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Gene-microbiota interactions contribute to the pathogenesis of inflammatory bowel disease

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Science  27 May 2016:
Vol. 352, Issue 6289, pp. 1116-1120
DOI: 10.1126/science.aad9948

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Genes and microbes converge in colitis

Both host genetics and intestinal microbes probably contribute to a person's overall susceptibility to inflammatory bowel disease (IBD). The human gut microbe Bacteroides fragilis produces immunomodulatory molecules that it releases via outer membrane vesicles (OMVs). These molecules can protect mice from experimentally induced colitis. Chu et al. now find that OMV-mediated protection from colitis requires Atg16l1 and Nod2 genes whose human orthologs are associated with an increased risk for developing IBD. OMVs trigger an ATG16L1 and NOD2–dependent noncanonical autophagy pathway in dendritic cells (DCs). OMV-primed DCs, in turn, induce regulatory T cells in the intestine that protect against colitis.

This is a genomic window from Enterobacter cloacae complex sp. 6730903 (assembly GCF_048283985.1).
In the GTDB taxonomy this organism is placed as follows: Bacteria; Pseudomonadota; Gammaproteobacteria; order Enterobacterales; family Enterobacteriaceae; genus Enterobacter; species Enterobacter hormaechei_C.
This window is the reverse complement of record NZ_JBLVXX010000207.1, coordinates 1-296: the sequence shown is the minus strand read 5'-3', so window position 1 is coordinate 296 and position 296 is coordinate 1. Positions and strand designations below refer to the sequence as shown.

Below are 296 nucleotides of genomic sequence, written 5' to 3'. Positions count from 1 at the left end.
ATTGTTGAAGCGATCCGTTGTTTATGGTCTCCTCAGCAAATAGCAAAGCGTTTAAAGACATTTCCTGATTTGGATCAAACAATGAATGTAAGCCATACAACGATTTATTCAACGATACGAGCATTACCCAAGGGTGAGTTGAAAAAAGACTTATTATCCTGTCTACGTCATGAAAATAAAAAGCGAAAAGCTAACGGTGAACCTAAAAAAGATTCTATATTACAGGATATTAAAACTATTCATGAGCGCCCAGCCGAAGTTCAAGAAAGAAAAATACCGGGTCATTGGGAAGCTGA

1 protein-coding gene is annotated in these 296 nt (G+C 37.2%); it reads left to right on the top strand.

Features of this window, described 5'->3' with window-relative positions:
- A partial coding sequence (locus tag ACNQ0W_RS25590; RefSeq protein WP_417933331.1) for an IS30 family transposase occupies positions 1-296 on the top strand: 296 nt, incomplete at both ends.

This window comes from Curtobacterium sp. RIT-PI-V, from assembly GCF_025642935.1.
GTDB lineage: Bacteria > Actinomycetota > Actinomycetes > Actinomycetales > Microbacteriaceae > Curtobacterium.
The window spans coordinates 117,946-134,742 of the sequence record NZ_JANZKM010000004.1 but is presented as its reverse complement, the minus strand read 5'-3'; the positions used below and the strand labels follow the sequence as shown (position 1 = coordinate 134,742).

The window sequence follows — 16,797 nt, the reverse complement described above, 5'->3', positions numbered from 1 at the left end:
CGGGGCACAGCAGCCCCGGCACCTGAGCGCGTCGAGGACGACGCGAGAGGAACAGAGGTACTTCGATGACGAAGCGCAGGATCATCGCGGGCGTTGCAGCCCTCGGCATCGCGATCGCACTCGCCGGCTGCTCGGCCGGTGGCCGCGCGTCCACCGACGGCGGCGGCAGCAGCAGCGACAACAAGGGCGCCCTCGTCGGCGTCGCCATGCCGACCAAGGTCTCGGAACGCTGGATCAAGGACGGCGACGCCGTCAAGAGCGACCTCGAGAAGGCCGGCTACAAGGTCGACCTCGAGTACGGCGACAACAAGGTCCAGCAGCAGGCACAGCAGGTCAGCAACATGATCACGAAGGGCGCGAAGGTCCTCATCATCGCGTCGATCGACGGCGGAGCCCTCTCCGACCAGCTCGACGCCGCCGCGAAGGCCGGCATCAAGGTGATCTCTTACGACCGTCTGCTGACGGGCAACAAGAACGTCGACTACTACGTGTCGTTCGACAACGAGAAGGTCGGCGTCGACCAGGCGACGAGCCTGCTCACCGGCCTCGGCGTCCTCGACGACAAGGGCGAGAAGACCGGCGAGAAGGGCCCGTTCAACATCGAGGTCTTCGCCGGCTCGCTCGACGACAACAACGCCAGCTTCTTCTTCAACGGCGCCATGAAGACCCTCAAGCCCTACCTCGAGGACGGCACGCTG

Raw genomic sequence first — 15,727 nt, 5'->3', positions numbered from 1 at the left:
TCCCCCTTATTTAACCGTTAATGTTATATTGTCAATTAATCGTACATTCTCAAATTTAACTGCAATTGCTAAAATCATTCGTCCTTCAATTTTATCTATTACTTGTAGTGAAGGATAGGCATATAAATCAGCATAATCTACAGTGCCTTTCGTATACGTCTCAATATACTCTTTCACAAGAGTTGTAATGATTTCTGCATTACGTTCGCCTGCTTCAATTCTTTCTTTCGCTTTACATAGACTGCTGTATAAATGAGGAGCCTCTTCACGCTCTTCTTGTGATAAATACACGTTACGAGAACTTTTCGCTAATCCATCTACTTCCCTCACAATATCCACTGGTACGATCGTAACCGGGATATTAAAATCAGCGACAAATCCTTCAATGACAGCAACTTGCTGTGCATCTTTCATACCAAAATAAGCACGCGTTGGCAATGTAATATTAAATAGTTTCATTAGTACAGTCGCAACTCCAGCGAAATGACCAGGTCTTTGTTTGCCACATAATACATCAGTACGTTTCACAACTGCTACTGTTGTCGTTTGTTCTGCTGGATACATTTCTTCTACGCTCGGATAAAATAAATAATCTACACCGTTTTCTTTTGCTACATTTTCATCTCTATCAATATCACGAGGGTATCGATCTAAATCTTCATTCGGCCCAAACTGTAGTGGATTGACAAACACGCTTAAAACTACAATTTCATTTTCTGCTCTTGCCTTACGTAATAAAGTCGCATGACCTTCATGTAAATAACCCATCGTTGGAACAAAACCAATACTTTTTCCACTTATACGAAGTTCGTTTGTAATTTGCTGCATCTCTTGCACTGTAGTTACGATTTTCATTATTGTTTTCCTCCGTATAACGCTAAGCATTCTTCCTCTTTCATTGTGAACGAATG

Science, this issue p. 1116

Abstract

Inflammatory bowel disease (IBD) is associated with risk variants in the human genome and dysbiosis of the gut microbiome, though unifying principles for these findings remain largely undescribed. The human commensal Bacteroides fragilis delivers immunomodulatory molecules to immune cells via secretion of outer membrane vesicles (OMVs). We reveal that OMVs require IBD-associated genes, ATG16L1 and NOD2, to activate a noncanonical autophagy pathway during protection from colitis. ATG16L1-deficient dendritic cells do not induce regulatory T cells (Tregs) to suppress mucosal inflammation. Immune cells from human subjects with a major risk variant in ATG16L1 are defective in Treg responses to OMVs. We propose that polymorphisms in susceptibility genes promote disease through defects in “sensing” protective signals from the microbiome, defining a potentially critical gene-environment etiology for IBD.

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